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Editor's Blog and Industry Comments

Non-proprietary networking of access control systems

31 July, 2007
Abloy security recently announced its move into open platform access control and we examine the significance of this.
Proprietary systems lock users into one vendor which, you might argue, is a good thing for the vendor because, having made a significant investment in a corporate access control system, the last thing the client is going to do is put it all in the bin when its time for an upgrade.

Abloy Security's move into open platform integration means the system user will be able to choose other providers and add their equipment onto the network, picking and choosing the best to suit changing corporate needs â€" this is the best of breed approach.

To make a move like Abloy has done takes vision and confidence. The vision refers to the knowledge that the market is changing and proprietary systems will soon be deemed "legacy", a word that every vendor dislikes with vehemence when its used in reference to their own products. It takes confidence because in a best of breed world, you need to be able to provide what the customer wants and adapt the product range quickly to meet changes in demand or lose out to the competition.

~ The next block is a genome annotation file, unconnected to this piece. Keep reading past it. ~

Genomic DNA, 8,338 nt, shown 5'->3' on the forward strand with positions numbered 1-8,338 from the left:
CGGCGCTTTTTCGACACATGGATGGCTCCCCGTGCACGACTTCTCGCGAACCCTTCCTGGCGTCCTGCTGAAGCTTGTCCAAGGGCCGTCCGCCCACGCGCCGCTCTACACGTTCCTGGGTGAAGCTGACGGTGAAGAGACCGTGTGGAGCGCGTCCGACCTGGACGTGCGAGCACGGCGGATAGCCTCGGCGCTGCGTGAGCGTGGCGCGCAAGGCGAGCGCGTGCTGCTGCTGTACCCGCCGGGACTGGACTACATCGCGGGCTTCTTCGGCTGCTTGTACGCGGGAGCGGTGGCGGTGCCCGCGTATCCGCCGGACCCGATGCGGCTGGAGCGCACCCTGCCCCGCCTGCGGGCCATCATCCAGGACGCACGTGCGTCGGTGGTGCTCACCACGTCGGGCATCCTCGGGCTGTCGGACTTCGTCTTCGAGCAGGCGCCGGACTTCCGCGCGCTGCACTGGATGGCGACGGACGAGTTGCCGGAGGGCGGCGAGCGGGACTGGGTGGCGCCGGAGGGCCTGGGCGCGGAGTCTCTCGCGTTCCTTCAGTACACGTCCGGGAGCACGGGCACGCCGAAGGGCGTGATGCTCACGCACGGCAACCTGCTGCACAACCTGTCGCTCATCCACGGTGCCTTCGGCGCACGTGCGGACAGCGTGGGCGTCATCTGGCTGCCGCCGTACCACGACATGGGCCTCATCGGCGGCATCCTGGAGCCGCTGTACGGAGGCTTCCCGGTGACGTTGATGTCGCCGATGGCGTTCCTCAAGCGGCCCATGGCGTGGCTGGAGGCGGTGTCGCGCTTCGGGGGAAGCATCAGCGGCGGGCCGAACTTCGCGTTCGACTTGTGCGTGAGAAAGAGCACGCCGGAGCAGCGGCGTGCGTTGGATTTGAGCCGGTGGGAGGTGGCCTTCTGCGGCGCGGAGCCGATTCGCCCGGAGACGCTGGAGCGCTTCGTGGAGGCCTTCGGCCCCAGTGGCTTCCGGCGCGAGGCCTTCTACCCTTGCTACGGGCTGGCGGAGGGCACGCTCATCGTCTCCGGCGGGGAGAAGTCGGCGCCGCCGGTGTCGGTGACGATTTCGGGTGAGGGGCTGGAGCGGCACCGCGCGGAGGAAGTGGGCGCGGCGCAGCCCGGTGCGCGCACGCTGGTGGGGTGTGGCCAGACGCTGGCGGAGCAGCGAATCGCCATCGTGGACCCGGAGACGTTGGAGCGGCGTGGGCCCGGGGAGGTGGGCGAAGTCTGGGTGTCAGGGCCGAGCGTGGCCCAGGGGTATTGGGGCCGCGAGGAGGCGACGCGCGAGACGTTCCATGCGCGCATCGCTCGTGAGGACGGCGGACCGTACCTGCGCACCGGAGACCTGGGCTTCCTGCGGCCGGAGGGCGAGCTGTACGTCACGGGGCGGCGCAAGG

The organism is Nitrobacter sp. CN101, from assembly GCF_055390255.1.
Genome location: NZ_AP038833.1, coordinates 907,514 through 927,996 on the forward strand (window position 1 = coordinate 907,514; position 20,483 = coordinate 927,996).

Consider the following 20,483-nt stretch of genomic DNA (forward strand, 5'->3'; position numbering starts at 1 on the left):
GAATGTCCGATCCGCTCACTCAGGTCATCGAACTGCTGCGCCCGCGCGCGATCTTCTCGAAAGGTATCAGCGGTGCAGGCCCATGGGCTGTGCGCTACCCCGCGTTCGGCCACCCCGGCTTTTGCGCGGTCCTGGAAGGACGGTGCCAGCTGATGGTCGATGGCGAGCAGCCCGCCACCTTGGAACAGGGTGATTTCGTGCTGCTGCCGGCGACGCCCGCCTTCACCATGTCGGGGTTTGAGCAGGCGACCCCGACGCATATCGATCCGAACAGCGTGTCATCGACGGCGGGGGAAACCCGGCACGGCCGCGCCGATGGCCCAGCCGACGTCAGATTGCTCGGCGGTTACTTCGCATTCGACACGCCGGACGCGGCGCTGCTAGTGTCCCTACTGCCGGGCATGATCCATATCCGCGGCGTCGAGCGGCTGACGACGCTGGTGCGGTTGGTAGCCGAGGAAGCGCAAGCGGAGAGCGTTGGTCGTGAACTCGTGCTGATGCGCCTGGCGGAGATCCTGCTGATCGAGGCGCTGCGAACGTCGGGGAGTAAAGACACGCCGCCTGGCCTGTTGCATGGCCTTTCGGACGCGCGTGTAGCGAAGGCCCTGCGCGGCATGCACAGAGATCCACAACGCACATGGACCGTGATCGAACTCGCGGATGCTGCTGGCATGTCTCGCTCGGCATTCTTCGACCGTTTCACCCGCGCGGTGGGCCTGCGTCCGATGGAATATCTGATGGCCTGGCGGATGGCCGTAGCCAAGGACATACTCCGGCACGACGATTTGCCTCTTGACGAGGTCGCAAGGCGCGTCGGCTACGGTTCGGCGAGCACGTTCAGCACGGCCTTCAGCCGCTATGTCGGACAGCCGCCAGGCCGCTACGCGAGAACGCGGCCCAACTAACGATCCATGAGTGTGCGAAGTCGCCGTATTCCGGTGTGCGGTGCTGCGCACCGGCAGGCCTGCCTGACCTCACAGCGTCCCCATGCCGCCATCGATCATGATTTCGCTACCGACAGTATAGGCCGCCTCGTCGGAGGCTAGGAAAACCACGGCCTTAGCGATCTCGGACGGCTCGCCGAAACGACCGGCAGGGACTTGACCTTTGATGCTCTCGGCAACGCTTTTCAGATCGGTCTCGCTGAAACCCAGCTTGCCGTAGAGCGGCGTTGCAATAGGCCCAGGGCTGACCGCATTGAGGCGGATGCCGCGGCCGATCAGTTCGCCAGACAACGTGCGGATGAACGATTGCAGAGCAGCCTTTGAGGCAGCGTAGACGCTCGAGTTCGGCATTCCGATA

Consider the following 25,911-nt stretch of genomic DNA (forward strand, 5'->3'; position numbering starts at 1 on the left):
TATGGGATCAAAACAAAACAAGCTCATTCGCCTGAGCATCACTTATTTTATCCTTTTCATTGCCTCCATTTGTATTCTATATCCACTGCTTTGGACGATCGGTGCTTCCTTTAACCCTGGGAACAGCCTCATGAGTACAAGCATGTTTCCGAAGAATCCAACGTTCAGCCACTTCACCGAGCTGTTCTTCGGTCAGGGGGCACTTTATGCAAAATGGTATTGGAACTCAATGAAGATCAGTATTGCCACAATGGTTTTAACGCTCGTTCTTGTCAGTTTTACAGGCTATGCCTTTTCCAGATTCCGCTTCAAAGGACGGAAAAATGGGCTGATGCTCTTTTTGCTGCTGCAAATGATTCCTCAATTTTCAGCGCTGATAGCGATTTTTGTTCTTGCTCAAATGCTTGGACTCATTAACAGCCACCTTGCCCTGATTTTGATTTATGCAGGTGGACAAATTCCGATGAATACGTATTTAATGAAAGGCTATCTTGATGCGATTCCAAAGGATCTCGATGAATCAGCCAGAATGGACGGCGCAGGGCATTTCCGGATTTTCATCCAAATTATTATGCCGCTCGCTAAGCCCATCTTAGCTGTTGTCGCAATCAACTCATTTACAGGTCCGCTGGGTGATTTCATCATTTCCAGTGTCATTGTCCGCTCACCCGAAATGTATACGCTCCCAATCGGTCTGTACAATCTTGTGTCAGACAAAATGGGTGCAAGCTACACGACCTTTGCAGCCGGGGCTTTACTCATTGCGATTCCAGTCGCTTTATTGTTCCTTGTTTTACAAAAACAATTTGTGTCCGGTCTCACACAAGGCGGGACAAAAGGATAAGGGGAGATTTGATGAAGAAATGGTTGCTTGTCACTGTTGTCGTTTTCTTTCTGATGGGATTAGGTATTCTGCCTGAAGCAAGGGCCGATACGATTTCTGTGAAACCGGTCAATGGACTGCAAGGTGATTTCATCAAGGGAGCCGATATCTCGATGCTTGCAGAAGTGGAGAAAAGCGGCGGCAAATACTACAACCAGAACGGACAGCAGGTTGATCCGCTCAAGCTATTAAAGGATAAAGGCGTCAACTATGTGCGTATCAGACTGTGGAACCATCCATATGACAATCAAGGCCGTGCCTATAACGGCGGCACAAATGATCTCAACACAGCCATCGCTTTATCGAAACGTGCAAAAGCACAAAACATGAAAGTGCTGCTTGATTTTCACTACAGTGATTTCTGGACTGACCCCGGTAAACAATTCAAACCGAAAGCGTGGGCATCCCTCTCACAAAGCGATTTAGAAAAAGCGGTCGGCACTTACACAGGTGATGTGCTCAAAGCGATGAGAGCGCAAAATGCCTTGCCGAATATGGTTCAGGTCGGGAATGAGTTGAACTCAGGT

Providing an open platform can be achieved on several levels and although Abloy Security are not providing an open platform system on which other products can sit, they are making their own products operate in an open environment. They're doing this by conforming to IP standards and using non-proprietary operating systems and programming languages. For other manufacturers to conform, they will also need to provide drivers and API's to make them knit together.

There is a difference therefore between making your products compatible with open architecture as Abloy has done and providing the open platform which Milestone has done for example in the video surveillance market.

In a market where integration is a key element to future-proofing security systems, both approaches are necessary and mark a welcome step forward away from proprietary lock-ins.

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